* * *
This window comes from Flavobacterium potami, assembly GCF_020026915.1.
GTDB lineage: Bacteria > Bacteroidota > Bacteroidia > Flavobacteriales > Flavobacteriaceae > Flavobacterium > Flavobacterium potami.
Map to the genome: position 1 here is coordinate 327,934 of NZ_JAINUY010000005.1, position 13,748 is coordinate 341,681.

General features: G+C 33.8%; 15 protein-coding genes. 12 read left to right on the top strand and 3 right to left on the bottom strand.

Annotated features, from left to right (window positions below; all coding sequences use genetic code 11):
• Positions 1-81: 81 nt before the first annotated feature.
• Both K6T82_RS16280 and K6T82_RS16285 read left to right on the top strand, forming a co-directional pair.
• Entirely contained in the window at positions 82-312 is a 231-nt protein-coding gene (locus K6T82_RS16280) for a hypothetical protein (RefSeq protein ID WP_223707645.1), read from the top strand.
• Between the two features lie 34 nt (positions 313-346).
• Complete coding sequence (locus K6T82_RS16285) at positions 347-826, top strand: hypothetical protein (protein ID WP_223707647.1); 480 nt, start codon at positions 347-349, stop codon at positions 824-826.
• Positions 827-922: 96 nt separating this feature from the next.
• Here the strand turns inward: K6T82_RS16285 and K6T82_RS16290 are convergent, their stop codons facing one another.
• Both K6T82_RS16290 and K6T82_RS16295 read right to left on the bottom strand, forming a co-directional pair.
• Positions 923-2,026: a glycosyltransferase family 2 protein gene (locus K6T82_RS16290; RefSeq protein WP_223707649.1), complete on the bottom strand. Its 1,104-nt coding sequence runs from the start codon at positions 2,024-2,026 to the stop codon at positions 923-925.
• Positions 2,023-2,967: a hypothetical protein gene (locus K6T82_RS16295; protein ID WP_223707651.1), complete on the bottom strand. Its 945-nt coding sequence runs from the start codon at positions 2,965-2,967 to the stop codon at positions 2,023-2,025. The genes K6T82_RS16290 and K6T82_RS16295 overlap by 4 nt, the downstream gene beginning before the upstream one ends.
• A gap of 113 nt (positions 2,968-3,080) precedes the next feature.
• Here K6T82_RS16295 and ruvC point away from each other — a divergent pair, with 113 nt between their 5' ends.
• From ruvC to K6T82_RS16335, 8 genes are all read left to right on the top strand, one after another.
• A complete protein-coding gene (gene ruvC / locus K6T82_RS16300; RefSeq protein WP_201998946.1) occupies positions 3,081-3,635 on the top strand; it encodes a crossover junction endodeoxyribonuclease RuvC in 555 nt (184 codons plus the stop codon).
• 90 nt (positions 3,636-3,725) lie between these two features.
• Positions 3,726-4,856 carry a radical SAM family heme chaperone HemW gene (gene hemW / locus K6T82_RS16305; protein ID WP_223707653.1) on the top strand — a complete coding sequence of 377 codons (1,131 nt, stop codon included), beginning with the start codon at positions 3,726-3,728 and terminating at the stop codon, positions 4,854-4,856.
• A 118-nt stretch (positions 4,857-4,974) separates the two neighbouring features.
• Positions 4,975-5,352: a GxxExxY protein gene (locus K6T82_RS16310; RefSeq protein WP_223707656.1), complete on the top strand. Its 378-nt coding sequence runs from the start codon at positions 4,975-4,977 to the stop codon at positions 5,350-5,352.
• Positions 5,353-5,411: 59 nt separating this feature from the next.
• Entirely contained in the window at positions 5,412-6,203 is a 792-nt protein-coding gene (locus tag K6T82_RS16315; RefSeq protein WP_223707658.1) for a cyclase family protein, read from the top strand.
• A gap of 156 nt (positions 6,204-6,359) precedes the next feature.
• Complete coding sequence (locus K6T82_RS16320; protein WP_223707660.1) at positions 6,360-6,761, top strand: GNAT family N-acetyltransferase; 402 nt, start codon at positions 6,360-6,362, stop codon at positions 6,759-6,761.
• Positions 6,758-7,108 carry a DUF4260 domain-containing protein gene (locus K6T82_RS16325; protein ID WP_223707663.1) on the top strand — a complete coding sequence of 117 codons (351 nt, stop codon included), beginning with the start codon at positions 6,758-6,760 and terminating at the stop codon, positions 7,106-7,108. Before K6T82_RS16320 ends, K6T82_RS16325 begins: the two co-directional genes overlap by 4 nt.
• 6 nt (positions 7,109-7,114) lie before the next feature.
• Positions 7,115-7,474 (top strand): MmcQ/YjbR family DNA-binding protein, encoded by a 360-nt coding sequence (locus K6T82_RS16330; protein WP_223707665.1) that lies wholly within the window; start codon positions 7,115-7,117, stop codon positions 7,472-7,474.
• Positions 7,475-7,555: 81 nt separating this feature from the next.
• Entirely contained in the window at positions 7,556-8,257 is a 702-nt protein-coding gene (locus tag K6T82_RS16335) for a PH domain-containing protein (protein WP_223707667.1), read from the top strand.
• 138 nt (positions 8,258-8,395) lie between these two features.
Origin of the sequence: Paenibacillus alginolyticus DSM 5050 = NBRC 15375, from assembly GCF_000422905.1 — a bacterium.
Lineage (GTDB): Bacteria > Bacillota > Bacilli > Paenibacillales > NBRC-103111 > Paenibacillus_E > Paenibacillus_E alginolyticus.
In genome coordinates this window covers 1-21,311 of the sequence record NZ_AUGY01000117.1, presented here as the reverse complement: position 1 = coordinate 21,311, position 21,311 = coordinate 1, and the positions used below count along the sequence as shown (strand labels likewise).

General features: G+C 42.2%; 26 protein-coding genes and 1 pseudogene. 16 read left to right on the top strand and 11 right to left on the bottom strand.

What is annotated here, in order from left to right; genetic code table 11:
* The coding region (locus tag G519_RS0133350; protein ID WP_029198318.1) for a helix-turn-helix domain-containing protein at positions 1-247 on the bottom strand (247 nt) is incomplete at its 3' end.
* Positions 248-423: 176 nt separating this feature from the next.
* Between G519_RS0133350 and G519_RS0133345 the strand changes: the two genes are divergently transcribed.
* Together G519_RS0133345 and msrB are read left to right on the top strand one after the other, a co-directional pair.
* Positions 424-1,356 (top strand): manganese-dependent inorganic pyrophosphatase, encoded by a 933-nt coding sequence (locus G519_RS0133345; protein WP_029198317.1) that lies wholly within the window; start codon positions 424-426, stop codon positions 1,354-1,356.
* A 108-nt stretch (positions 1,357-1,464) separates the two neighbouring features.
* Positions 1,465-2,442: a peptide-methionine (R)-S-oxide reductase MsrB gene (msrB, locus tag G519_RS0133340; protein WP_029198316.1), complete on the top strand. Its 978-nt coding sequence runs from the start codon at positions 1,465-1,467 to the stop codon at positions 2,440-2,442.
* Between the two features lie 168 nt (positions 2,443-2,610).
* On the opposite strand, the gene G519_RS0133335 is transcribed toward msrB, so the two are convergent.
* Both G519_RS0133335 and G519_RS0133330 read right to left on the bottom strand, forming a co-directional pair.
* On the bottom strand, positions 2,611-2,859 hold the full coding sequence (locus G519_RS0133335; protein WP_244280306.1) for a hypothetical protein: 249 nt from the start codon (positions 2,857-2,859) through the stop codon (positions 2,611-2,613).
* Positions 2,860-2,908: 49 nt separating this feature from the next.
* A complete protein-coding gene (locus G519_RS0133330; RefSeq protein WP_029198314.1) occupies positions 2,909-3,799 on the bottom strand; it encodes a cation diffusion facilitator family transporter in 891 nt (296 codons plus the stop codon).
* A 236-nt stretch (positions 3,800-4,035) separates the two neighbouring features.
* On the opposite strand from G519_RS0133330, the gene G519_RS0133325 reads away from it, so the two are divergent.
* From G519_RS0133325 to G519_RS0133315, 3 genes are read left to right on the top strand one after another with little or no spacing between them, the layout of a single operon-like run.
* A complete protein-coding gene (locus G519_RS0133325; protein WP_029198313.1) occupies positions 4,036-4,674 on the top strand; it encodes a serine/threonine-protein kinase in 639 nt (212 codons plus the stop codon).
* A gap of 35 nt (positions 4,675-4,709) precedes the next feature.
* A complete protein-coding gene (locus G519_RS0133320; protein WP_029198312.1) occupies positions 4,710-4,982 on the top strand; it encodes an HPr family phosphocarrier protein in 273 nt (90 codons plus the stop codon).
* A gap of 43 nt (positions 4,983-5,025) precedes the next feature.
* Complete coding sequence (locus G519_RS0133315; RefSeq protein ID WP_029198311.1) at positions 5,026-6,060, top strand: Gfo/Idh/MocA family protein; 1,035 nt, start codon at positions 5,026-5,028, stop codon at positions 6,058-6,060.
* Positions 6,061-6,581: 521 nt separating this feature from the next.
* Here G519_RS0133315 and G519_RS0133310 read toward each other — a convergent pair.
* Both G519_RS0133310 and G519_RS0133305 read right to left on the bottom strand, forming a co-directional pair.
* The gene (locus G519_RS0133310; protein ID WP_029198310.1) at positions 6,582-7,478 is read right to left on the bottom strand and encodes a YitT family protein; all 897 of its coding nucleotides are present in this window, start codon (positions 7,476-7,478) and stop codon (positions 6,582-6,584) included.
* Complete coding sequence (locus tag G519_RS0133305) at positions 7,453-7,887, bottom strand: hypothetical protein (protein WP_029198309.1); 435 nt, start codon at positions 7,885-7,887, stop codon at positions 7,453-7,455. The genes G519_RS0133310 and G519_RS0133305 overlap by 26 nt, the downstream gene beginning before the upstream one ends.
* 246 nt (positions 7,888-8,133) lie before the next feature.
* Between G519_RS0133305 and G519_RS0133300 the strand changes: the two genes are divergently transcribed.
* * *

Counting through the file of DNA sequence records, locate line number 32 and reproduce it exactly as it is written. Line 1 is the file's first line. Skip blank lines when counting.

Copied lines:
• Entirely contained in the window at positions 7,556-8,257 is a 702-nt protein-coding gene (locus tag K6T82_RS16335) for a PH domain-containing protein (protein WP_223707667.1), read from the top strand.